NIU expands tuition-free eligibility for qualifying students

Aim High Huskie Pledge meant to allow for more families to send their students to NIU

Northern Illinois University, large red NIU sign outside the Holmes Student Center in DeKalb, IL

DeKALBNorthern Illinois University this week announced plans to expand its Aim High Huskie Pledge program, which is meant to allow for more qualifying Illinois high school seniors to attend NIU for at least their first year without paying tuition.

NIU officials said Tuesday that the expansion is meant to help families who make below a certain income level more easily able to send their high school graduates to college, according to a news release.

The pledge has helped almost 3,500 students attend NIU since its inception in 2020, officials said. Those students recorded an average high school GPA of 3.55. More than half reported being first-generation college students, according to NIU.

Sol Jensen, NIU’s vice president for enrollment management, marketing and communications, said NIU wants to be an affordable choice for higher education for more students.

“At NIU, we’re committed to reducing barriers, creating opportunities and investing where we can make a difference,” Jensen said in the release.

In order to qualify for the Aim High initiative, families previously had to meet an adjusted gross income requirement of $75,000 or lower. The expansion – effective immediately for students enrolling as full-time freshmen in the fall – has raised that income cap to $100,000, according to the release.

Qualifying high school seniors also must graduate with an overall GPA of 3.0 or higher. Those eligible would be able to attend NIU without paying tuition costs or general fees for at least their first year.

Northern Illinois University student volunteers help new arrivals get their things moved into their rooms Wednesday, Aug. 23, 2023, during move-in day in front of the Fanny Ruth Patterson Complex at NIU in DeKalb.

For eligible students of the Huskie Pledge, their tuition and general fees would be paid for by grants or in addition to scholarships for at least their freshman year. The Huskie Pledge grant would cover costs not met by other financial aid.

Students who continue to meet renewal eligibility criteria can receive the same Huskie Pledge grant amount for up to four additional years, according to the release.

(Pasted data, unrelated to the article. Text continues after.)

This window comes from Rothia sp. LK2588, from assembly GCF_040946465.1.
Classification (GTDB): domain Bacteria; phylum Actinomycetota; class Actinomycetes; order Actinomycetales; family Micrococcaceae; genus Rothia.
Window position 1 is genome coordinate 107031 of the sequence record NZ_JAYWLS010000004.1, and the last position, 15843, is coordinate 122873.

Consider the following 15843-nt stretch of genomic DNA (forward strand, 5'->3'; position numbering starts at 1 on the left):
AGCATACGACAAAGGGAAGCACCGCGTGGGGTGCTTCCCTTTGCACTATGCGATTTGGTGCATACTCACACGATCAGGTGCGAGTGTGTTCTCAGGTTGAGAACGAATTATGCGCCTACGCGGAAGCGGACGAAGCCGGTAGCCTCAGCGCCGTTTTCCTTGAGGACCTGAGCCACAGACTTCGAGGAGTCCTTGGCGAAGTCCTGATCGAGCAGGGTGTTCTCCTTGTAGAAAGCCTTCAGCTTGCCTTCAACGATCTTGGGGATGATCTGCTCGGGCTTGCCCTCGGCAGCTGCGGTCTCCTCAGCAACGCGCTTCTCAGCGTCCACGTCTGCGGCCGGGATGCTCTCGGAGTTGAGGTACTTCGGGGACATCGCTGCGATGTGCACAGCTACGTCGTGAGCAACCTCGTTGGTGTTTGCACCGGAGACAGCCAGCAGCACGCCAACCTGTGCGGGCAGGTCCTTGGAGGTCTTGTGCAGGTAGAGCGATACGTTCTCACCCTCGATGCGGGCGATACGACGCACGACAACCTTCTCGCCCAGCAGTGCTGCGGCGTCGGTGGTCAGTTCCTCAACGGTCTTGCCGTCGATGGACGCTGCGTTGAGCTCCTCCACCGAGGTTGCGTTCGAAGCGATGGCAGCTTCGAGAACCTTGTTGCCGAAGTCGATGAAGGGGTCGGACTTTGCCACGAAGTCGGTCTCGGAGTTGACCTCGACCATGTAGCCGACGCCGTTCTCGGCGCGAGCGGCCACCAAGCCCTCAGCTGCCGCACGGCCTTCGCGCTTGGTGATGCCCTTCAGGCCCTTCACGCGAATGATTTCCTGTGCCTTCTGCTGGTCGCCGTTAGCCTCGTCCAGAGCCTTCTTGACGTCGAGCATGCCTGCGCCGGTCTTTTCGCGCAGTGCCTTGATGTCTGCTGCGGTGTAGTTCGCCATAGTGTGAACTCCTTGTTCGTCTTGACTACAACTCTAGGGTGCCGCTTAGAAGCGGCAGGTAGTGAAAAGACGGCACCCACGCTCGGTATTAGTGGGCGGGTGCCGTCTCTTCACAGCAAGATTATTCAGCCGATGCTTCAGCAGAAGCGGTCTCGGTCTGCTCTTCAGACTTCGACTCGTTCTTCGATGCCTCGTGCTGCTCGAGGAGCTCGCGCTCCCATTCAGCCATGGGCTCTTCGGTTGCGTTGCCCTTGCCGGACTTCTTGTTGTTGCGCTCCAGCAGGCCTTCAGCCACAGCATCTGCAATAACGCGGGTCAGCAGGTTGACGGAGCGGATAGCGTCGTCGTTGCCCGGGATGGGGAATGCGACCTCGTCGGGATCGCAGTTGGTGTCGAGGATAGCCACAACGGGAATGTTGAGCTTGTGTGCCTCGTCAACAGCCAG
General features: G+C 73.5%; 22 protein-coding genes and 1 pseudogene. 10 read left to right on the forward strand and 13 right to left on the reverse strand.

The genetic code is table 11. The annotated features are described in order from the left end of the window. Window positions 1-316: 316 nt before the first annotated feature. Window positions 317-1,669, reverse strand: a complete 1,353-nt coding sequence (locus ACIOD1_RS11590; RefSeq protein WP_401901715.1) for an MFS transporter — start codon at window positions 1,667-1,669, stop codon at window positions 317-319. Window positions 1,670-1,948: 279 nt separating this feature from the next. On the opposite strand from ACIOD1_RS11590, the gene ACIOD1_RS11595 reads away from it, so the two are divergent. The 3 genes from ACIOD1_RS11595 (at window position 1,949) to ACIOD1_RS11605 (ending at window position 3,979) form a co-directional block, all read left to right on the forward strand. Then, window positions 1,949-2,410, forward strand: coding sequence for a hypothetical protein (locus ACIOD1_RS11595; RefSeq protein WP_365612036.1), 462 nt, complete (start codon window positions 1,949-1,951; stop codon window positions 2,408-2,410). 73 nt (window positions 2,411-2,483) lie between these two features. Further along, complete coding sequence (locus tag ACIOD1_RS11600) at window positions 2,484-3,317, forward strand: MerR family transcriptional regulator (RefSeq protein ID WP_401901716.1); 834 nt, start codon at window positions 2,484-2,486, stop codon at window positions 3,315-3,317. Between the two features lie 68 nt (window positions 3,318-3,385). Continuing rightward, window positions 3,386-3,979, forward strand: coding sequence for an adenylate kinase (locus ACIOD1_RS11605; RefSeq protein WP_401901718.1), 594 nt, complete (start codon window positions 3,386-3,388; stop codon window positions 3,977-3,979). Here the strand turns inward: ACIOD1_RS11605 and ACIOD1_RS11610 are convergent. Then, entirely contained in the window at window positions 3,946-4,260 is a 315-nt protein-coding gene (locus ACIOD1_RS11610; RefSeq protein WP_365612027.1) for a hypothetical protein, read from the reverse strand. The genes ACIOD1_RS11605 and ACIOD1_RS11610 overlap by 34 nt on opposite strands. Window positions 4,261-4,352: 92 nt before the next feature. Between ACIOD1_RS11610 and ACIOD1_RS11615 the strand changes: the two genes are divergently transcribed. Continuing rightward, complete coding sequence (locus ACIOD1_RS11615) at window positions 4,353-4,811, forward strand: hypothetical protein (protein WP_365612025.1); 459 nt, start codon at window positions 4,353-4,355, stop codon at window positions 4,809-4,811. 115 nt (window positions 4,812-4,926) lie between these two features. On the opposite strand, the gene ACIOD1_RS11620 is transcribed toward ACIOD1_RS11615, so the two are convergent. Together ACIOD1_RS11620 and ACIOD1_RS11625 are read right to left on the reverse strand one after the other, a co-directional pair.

Jensen said students also should complete NIU’s free application and submit their FAFSA or Alternative Application for Illinois Financial Aid as soon as possible.

This year, significant changes were made to the FAFSA application – the Free Application for Federal Student Aid, most commonly used by graduating high school students to secure federal student loans to attend school. The due date for the U.S. Department of Education to send financial aid information to universities has been delayed until at least mid-March, according to NIU.

To ease any student concerns, NIU also has moved its Aim High Huskie Pledge priority deadline back two months to April 1.

State representatives Lance Yednock, D-Ottawa, and Jeff Keicher, R-Sycamore, both NIU graduates, said they support the Aim High Huskie Pledge.

“NIU extending the Aim High Huskie Pledge to incomes at or below $100,000 will open access to the university for so many more students, proving once again [that] NIU is one of the most forward-thinking and accessible universities in our state. Way to go, NIU!” Yednock said in a news release.

Keicher said he believes the expanded Aim High program will allow NIU to have a significant influence on students.

“As a proud alum who is a first-generation college graduate, I am able to say NIU changed the course of my life,” Keicher said in a news release. “I am consistently impressed at the opportunity provided by the NIU Aim High Huskie Pledge to students who were just like me. NIU offers today’s students the same ability to succeed in achieving dreams today as it did for me 25 years ago.”

Have a Question about this article?